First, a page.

At what age an orator should begin to plead in public.
1. The age at which an orator should begin to plead in public must doubtless be fixed according to the student's capacity. I should name no particular year, for it is well known that Demosthenes pleaded his cause against his guardians when he was quite a boy; Calvus, Caesar, and Pollio undertook causes of the highest importance long before they were of age for the quaestorship; it is said that some have pleaded in the toga praetexta; and Caesar Augustus pronounced a funeral eulogium on his grandmother at the age of twelve.
2. But it seems to me that a medium should be observed so that a countenance too young for the public eye may not be made prematurely bold and that whatever is still crude in a young man may not suffer by exposure, for this is how disdain of study arises, the foundations of effrontery are laid, and (what is in all cases most pernicious) presumption goes before ability. 3. Apprenticeship, on the other hand, should not be put off until an advanced age, for fear then grows upon us from day to day, what we have still to attempt appears continually more alarming, and while we are deliberating when we will begin, we find that the time for beginning is past.
Accordingly, the fruit of study ought to be produced in its greenness and first sweets, while there is hope of indulgence, while favor is ready to be shown, and while it is not unbecoming to make a first trial. Age will supply what is deficient in the attempts of youth, and whatever is expressed in too turgescent a style will be received as evidence of a vigorous genius. Such is all that passage of Cicero in his speech for Sextus Roscius, Quid enim tam commune, quam spiritus vivis, terra mortuis, mare, fluctuantibus, litus ejectis, "For what is more common than the air to the living, the earth to the dead, the sea to navigators, the shore to those cast up out of the deep," etc.. He was 26 years old when he delivered that speech, which received the greatest applause from his audience; at a more advanced period of life, he observed that his style had fermented in the course of time and had grown clear with age. 4. To say the truth, whatever improvement private study may produce, there is still a peculiar advantage attendant on our appearance in the forum, where the light is different and there is an appearance of real responsibility quite different from the fictitious cases of the schools. If we estimate the two separately, practice without learning will be of more avail than learning without practice. 5. Hence, some who have grown old in the schools are astonished at the novelty of things when they come before the tribunals, and they look in vain for something similar to their scholastic exercises. But in the forum, the judge is silent, the adversary noisy, and nothing uttered rashly is unnoticed. Whatever we assert, we must prove. There may be no time to deliver a speech which has been prepared and composed with the labor of whole days and nights. In some cases, laying aside the ostentation of trumpeting forth fine words, we must speak in the tone of conversation, to which our eloquent declaimers are utter strangers, and we may accordingly find some of them who are, in their own opinion, too eloquent for pleading causes.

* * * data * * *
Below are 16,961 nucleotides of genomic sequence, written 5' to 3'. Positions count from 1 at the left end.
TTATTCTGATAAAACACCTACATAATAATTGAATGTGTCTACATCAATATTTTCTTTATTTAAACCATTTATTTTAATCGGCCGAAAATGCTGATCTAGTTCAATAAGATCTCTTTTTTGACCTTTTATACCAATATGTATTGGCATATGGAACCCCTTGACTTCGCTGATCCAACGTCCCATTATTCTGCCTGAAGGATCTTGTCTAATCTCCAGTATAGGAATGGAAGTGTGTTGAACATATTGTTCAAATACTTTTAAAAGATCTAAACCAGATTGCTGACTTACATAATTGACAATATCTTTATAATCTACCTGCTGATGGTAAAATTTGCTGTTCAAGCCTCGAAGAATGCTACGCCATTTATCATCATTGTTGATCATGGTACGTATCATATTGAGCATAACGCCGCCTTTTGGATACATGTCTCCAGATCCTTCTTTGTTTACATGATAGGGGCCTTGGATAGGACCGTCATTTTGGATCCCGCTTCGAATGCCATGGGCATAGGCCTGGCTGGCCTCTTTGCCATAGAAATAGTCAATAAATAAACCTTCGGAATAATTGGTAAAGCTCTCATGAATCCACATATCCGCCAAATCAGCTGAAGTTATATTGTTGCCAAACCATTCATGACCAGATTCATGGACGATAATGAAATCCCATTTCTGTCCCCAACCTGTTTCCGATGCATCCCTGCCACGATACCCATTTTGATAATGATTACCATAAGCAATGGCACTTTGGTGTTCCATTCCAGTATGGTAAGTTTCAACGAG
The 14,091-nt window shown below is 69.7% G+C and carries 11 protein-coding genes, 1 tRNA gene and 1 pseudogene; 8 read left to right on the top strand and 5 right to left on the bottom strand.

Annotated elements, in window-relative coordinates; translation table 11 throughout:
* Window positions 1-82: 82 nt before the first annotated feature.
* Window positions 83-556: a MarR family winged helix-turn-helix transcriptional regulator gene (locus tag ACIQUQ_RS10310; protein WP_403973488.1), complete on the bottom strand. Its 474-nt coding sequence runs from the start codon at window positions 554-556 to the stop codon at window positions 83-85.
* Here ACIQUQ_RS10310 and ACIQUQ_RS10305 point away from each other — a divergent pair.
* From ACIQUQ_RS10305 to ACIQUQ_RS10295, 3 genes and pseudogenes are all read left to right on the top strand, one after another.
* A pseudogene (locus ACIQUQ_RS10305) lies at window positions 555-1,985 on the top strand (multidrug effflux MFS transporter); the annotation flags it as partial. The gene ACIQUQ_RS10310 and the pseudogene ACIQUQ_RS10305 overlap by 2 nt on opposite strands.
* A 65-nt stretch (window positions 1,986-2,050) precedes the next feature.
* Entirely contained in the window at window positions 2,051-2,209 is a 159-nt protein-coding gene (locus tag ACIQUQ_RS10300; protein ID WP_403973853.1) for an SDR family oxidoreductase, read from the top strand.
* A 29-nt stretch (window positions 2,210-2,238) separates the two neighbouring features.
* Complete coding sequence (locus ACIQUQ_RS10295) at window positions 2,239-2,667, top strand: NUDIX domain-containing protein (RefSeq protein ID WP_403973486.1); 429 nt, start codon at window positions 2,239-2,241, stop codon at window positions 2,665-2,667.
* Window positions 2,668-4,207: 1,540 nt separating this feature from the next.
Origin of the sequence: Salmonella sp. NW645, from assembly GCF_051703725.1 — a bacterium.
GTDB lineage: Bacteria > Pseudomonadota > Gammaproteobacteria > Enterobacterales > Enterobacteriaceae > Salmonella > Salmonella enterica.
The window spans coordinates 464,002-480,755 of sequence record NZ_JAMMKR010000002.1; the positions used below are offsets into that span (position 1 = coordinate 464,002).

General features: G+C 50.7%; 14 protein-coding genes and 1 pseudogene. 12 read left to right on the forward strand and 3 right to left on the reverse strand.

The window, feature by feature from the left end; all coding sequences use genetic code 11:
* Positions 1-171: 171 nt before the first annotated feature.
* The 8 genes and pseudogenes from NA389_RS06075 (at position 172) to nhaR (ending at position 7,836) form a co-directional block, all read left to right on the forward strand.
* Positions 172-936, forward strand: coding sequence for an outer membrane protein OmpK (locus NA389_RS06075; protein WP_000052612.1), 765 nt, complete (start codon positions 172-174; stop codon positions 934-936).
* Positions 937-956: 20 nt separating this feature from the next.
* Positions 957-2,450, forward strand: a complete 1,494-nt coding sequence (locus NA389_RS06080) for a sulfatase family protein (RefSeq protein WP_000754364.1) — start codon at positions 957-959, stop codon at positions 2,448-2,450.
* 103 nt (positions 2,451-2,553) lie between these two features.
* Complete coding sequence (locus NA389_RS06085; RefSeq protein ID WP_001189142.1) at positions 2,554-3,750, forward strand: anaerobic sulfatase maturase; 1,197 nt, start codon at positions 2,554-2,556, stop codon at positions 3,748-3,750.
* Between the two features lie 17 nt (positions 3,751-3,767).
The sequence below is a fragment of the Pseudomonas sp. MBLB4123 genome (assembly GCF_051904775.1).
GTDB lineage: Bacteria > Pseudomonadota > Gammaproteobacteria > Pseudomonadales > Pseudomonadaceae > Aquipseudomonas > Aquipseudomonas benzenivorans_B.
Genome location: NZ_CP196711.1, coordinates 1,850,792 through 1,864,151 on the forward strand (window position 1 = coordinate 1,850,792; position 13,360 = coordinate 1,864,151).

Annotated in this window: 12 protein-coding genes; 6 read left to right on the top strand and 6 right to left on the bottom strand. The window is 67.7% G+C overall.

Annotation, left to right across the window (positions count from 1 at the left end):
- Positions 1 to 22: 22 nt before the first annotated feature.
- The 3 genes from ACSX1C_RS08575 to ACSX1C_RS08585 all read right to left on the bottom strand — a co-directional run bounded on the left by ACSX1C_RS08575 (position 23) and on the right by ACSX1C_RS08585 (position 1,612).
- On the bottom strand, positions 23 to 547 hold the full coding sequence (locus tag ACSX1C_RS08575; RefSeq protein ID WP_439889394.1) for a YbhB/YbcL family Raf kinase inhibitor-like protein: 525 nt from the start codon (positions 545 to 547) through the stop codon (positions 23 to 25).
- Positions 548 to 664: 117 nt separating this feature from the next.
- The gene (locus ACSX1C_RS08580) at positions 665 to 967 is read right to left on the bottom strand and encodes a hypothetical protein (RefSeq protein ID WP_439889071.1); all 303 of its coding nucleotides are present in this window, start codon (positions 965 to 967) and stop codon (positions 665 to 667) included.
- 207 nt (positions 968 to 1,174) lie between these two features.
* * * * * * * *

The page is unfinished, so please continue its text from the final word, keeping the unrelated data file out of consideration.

6. But I should wish my young student, whom I have brought into the forum dependent on strength still immature, to commence with as easy and favorable a cause as possible, just as the young of wild animals are fed with the most delicate food that they can catch. But I would not have him continue to plead causes uninterruptedly after his commencement and render his genius, which still requires nourishment, hard and insensible. But once he knows what a real combat is and for what he has to prepare himself, I would like him to recruit and renew his strength. 7. Thus he will get over the fear of a first attempt while it is easier for him to make it, but will not make the facility which he experiences in his first essays a reason for despising labor. Cicero adopted this plan: when he had already gained an honorable name among the pleaders of his day, he made a voyage into Asia and doubtless attended on other masters of eloquence and wisdom. But he committed himself especially to Apollonius Molo at Rhodes, of whom he had been an auditor at Rome, to be fashioned and cast, as it were, anew. It is then, indeed, that labor properly becomes valuable, when theory and experience are duly united.